|Image Credit: David Lange|
Hi, David. Welcome! Can you share with my readers a little about who you are and your professional background?
I am a self taught graphic designer, artist & illustrator. I've always gravitated towards creative pastimes ever since I was young, but have been working professionally as a designer for the past 7 years both as a freelancer and for various agencies.
Describe a typical day.
Having just taken the position of Senior Graphic Designer at a marketing agency, my responsibilities as both designer and creative director include designing collateral and web pages as well as developing and refining our design and development process. A typical day consists of a little of both. There are usually a handful of design projects in my queue, but my focus right now is facilitating the web design process across various compartmentalized departments.
I see on your site that you also specialize in branding. What are some of the most common mistakes you witness with creative artists and entrepreneurs, when it comes to branding efforts?
A lack of consistency in brand strategy and presentation is probably the biggest. It's tempting and easy to follow impulse but erratic branding dilutes your message and the unique value of your offering. It also hinders brand retention and trust among your audience. This usually occurs because there are no brand standards in place, because they haven't walked the company in question through some type of branding process.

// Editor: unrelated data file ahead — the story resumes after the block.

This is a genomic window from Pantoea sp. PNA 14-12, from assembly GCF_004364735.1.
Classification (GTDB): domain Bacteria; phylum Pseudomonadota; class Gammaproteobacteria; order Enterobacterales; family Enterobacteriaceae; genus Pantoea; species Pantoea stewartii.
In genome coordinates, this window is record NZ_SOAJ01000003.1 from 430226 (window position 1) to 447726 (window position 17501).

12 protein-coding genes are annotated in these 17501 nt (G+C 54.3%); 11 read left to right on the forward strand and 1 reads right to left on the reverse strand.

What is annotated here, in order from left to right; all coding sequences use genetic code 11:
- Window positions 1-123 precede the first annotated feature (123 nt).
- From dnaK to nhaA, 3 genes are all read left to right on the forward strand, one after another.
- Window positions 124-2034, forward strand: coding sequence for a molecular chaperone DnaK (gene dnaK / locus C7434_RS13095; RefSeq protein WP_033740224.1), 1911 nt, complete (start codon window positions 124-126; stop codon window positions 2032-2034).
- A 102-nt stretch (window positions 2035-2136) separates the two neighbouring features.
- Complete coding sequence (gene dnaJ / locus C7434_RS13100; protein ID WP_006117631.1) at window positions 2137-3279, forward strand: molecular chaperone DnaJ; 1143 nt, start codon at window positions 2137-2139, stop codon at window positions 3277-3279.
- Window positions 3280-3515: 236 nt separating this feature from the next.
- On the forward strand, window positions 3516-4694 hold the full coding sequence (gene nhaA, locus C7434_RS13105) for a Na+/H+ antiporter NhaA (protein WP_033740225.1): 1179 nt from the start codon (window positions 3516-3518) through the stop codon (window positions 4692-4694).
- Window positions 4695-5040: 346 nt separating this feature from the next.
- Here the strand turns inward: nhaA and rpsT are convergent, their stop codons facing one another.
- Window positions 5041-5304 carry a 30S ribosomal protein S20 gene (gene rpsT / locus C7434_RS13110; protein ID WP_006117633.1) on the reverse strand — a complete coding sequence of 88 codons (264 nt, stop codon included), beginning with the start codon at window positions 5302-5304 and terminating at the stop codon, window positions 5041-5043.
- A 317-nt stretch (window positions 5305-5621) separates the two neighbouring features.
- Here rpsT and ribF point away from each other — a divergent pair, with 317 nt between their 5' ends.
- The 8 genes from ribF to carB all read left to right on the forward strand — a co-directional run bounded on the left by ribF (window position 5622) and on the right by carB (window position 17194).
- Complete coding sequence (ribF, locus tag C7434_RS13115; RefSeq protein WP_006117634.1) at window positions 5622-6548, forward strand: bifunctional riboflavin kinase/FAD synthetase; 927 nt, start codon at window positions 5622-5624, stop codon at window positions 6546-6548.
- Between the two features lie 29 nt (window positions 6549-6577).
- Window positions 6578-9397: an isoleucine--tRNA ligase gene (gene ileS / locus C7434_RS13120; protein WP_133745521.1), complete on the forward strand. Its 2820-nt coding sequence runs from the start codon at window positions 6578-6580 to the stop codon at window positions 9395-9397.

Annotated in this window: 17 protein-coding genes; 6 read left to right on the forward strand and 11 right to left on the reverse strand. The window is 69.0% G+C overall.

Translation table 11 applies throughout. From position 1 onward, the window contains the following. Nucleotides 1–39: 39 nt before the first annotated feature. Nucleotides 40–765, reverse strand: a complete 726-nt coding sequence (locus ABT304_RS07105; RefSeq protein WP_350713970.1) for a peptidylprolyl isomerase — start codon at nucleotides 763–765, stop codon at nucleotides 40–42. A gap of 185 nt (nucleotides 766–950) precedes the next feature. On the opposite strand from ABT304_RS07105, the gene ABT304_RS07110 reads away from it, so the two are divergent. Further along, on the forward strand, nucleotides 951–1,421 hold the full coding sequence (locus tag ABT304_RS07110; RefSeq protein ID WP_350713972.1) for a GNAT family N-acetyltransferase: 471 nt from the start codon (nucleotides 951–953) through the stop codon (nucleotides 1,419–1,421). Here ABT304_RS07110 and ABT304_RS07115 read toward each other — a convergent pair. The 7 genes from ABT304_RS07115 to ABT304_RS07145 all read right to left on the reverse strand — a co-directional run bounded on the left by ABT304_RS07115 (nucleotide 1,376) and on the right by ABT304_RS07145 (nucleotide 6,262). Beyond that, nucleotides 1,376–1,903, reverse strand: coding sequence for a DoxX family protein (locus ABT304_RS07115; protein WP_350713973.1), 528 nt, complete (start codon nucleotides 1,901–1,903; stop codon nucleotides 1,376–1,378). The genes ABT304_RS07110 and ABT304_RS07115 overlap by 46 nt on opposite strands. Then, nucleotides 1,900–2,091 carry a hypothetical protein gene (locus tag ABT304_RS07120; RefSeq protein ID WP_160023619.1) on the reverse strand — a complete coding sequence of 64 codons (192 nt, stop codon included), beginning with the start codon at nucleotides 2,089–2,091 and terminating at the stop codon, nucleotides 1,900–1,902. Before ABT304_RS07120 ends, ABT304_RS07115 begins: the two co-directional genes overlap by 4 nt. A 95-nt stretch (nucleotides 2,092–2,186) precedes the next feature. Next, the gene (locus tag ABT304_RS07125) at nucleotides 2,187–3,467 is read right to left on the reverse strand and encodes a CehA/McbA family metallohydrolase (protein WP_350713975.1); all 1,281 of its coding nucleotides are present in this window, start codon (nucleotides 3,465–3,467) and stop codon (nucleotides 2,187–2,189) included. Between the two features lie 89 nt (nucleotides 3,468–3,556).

How would you describe your approach to working with writers and businesses seeking graphic design services? In other words, what's your U.S.P.?
My USP is the cross section between my passion as an artist and my hyper analytical instincts. I'm obsessed with making brands beautiful and am an advocate of being truly passionate about your personal brand, but I also appreciate the need to understand the "pain" driving the interest and desire for a particular product or service. I like to at least consider whatever data is available to understand the mindset of the customer and the particular buying process they go through.
Do you charge by the hour or by the project?
I try to stay as flexible as possible to avoid the creative process feeling restricted by cost. I usually quote most anything, but smaller projects are more typically the ones I'm comfortable working on for a flat fee. Larger projects are usually looking at a quoted range with just enough room to accommodate all the various unforeseeables.
A lot of writers are opting to publish ebooks these days. Are covers for ebooks different than hardcopy versions? Or are the design elements pretty much the same?
The principle would be roughly the same but print is more demanding and restrictive. Print typically has more specifications involved that relate to the output (margin, bleed, print-marks, preferred format, color...). Anything that stays in the digital space is typically a little easier to deal with.
What should freelancers look for in terms of hiring a graphic designer or illustrator?
A portfolio of quality work, relevant to the type of design you're hiring them for. The freelance market is mostly driven by cost though. Design is a complex discipline that's cheapened in the eyes of the average consumer by a lot of temptingly cheap options. Good designers know their worth so be prepared to pay for quality. Going the cheap route can be okay for some things but there are a lot of unseen pitfalls for those basing their decisions on price alone.
Any other special talent or unusual hobby?
I enjoy the films of Andrei Tarkovsky.
What quote or expression do you live by?
I have quite a few that I like, maybe not one in particular. If I had to choose one for the moment: "Work hard in silence, let success be your noise."
Nice. I like that one, David.
How can we reach you?